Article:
I find improving the spoke line to be the hardest part of building a wheel, there's a lot of "feel" involved and it's physically demanding -- I'll cry if someone comes along and shows me it's totally unnecessary. The process is different (if somewhat related) to the stress-relieving done after the wheel has been fully tensioned.

As I say, until you get something better....
Thank you for your advice. I have read that part of Brandt's book. We have a new wheel build with DT prohead nipples (semi-spherical surface) and new spokes/rim. The nipples are now more angled. Using a straightedge, the line between the last cross and where the spoke enters the nipple is straight.

Each nipple is now against an edge of the spoke hole, so asymmetric in the hole. While the higher angle is good, I suspect the asymmetry weakens the rim at the point of contact with the nipple. Time will tell. Perhaps the typical rule of thumb spoke tension of 100kgf should be lower? I wish rim maker would make rims with higher drill angle and specify the value (hard to find). The evolution of the derailleur hub (phil wood) and 48 hole rims made tandem wheels virtually bomb proof for loaded touring. Tandems press the limits of components and some evolution is still needed for rims using rohloff. I hope our new wheels last and carry us to timbuktu, as we very much like the rohloff.
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Old 09-07-19, 12:14 PM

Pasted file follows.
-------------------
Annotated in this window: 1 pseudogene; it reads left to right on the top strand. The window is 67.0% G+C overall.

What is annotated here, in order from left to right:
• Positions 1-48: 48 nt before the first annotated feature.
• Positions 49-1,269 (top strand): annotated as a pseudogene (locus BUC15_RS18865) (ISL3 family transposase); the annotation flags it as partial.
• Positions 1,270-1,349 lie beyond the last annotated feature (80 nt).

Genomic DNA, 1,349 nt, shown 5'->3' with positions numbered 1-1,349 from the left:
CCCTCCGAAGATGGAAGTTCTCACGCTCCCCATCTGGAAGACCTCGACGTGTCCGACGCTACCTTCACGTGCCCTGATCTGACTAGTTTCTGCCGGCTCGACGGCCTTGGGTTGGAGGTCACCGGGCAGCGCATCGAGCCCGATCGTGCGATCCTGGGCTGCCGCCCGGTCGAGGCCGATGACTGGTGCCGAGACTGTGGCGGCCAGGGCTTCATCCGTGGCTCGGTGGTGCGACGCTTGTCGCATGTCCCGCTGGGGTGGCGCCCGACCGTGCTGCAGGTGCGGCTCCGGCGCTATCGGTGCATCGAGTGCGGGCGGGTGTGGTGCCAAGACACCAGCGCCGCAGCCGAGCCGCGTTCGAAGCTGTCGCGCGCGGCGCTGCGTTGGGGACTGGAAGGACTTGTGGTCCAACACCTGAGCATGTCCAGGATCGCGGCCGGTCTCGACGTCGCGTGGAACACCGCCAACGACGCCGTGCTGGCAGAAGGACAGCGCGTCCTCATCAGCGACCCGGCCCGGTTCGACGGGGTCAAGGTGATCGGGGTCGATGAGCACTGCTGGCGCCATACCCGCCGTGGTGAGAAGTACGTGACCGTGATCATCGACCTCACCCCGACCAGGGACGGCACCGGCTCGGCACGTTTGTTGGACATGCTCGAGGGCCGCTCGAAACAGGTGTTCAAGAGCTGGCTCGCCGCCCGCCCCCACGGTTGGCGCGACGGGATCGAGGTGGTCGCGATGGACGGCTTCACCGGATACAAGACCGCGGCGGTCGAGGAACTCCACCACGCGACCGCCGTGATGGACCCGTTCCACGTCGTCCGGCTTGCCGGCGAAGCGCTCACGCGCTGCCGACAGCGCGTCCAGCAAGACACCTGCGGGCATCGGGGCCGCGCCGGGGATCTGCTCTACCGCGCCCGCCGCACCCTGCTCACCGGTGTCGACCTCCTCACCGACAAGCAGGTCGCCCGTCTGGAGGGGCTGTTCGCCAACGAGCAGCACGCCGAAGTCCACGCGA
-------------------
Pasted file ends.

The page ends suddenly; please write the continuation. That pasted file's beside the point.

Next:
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Interesting idea to reduce spoke tension. With the rim centred over the hub, the left side spokes contribute much more so good high average tension could be achieved with less on the right side. Someone needs to write a new wheel book for Rohloffs.

Are you really going to Timbuktu? If so (and even if not), you need this song:


Was delighted to find this on YouTube. We had the record at home when I was a little kid (Granddad was a railway conductor.) It was years later that I discovered that Timbuktu was a real place....and even later that I discovered the same about Kalamazoo.

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Old 09-07-19, 02:01 PM
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Originally Posted by conspiratemus1 View Post
Interesting idea to reduce spoke tension. With the rim centred over the hub, the left side spokes contribute much more so good high average tension could be achieved with less on the right side. Someone needs to write a new wheel book for Rohloffs.

Are you really going to Timbuktu? If so (and even if not), you need this song:

Kalamazoo.
Yeap, tension on both side is same, so rohloff says... comparable strength to 48 spoke derailleur wheel. Thanks for the Timbuktu tune, great stuff. My grandfather would say Timbuktu and Kalamazoo, perhaps paired from that record. No plan on going there, we are often in isolated places where we don't want to breakdown (not that we ever want to).
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Old 09-07-19, 03:18 PM
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Originally Posted by IPassGas View Post